Elizabeth Kolbert is one of my favorite writers on the environment. She writes regularly for the New Yorker and for the New York Review of Books. And she also wrote one of the best books on mass extinction, The Sixth Extinction: An Unnatural History.
In 2014 Naomi Klein wrote a popular book called This Changes Everything: Capitalism vs the Climate. The basic idea of this book was that western capitalism had caused global warming, and that since global warming was so horrendous, the world would revolt against capitalism and thus global warming would cure the world of capitalism forever.
This idea of Klein’s seems to me rather naive, but Kolbert came up with an even better critique of the book. She points out that the real problem comes when you show people just how much we would have to cut back on consumption, if we are to make even a dent in global warming. When people realize they are going to have to give up driving and flying and air conditioning and big screen TVs and the cloud to save civilization, they are suddenly not so interested in this project.
Here is Kolbert on the problem:
“What would it take to radically reduce global carbon emissions and to do so in a way that would alleviate inequality and poverty? Back in 1998, which is to say more than a decade before Klein became interested in climate change, a group of Swiss scientists decided to tackle precisely this question. The plan they came up with became known as the 2,000-Watt Society.
The idea behind the plan is that everyone on the planet is entitled to generate (more or less) the same emissions, meaning everyone should use (more or less) the same amount of energy. Most of us don’t think about our energy consumption—to the extent we think about it at all—in terms of watts or watt-hours. All you really need to know to understand the plan is that, if you’re American, you currently live in a 12,000-watt society; if you’re Dutch, you live in an 8,000-watt society; if you’re Swiss, you live in a 5,000-watt society; and if you’re Bangladeshi you live in a 300-watt society. Thus, for Americans, living on 2,000 watts would mean cutting consumption by more than four fifths; for Bangladeshis it would mean increasing it almost by a factor of seven.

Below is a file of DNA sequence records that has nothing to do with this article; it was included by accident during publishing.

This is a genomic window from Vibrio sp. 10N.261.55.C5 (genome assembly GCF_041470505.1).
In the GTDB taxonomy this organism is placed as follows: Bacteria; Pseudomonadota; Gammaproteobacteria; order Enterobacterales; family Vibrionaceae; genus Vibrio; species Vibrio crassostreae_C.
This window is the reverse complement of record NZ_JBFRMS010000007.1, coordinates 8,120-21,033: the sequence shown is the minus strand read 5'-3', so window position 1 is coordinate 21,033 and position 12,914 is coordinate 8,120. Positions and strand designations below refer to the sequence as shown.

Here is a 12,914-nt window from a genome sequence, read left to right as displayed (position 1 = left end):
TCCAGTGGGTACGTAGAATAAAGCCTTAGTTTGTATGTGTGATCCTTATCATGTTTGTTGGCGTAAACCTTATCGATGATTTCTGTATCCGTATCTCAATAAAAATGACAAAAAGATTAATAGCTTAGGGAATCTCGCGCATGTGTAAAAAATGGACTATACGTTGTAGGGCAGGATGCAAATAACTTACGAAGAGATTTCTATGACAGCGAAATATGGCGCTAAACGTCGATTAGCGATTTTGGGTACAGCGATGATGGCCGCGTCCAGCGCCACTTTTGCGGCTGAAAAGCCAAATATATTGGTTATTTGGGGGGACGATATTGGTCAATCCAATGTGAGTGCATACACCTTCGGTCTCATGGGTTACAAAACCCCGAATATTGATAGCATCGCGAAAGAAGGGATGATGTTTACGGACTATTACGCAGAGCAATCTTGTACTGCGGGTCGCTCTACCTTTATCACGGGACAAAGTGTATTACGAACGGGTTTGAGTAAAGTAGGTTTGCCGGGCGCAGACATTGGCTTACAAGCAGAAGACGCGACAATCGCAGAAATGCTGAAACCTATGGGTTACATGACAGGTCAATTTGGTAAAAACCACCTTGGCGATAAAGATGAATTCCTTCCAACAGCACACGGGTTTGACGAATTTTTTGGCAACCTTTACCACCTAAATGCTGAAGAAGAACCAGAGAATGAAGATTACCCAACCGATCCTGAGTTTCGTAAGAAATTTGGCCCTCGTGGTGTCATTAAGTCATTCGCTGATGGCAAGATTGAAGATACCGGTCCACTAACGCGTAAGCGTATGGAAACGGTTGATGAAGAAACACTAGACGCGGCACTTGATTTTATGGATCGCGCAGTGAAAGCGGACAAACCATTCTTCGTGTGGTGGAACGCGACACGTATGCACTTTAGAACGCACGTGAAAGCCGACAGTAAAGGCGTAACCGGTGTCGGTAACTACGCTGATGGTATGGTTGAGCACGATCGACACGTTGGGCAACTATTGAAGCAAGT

To investigate what a 2,000-watt lifestyle might look like, the authors of the plan came up with a set of six fictional Swiss families. Even those who lived in super energy-efficient houses, had sold their cars, and flew very rarely turned out to be consuming more than 2,000 watts per person.
Only “Alice,” a resident of a retirement home who had no TV or personal computer and occasionally took the train to visit her children, met the target.
When you tell people what it would actually take to radically reduce carbon emissions, they turn away. They don’t want to give up air travel or air conditioning or HDTV or trips to the mall or the family car or the myriad other things that go along with consuming 5,000 or 8,000 or 12,000 watts. All the major environmental groups know this, which is why they maintain, contrary to the requirements of a 2,000-watt society, that climate change can be tackled with minimal disruption to “the American way of life.” And Klein, you have to assume, knows it too. The irony of her book is that she ends up exactly where the “warmists” do, telling a fable she hopes will do some good.”
Kolbert’s main point in this essay is that Klein’s ideas on climate and capitalism are not particularly well thought out. Climate is not going to cure capitalism.
However, her essay also implies that the climate change problem is probably not going to be solved and that there is a good chance that we are all doomed.
I like Kolbert a lot, and I think she gets a lot right. But I’m personally not ready to give up on at least trying to fix the global warming problem, at least partially. After all, we really haven’t actually tried yet. Up till now the world has been pretty much hogtied by conservatives and no serious global warming solution has actually been tried.
However, I don’t think it will be long before that serious attempt comes. It feels to me like the days of Trump and the Republicans and all of the rest of the climate denialists are close to over. I may be wrong but I would be surprised if a real solution is not in place in the next ten years. Waiting this long will be surely a disaster and we will pay for it dearly. But it may not be the end of the world either. We just don’t know.
And I don’t think Kolbert thinks we are irrevocably doomed either.
The image at the top of the page was taken on a snowy day
on the Snake River in Teton National Park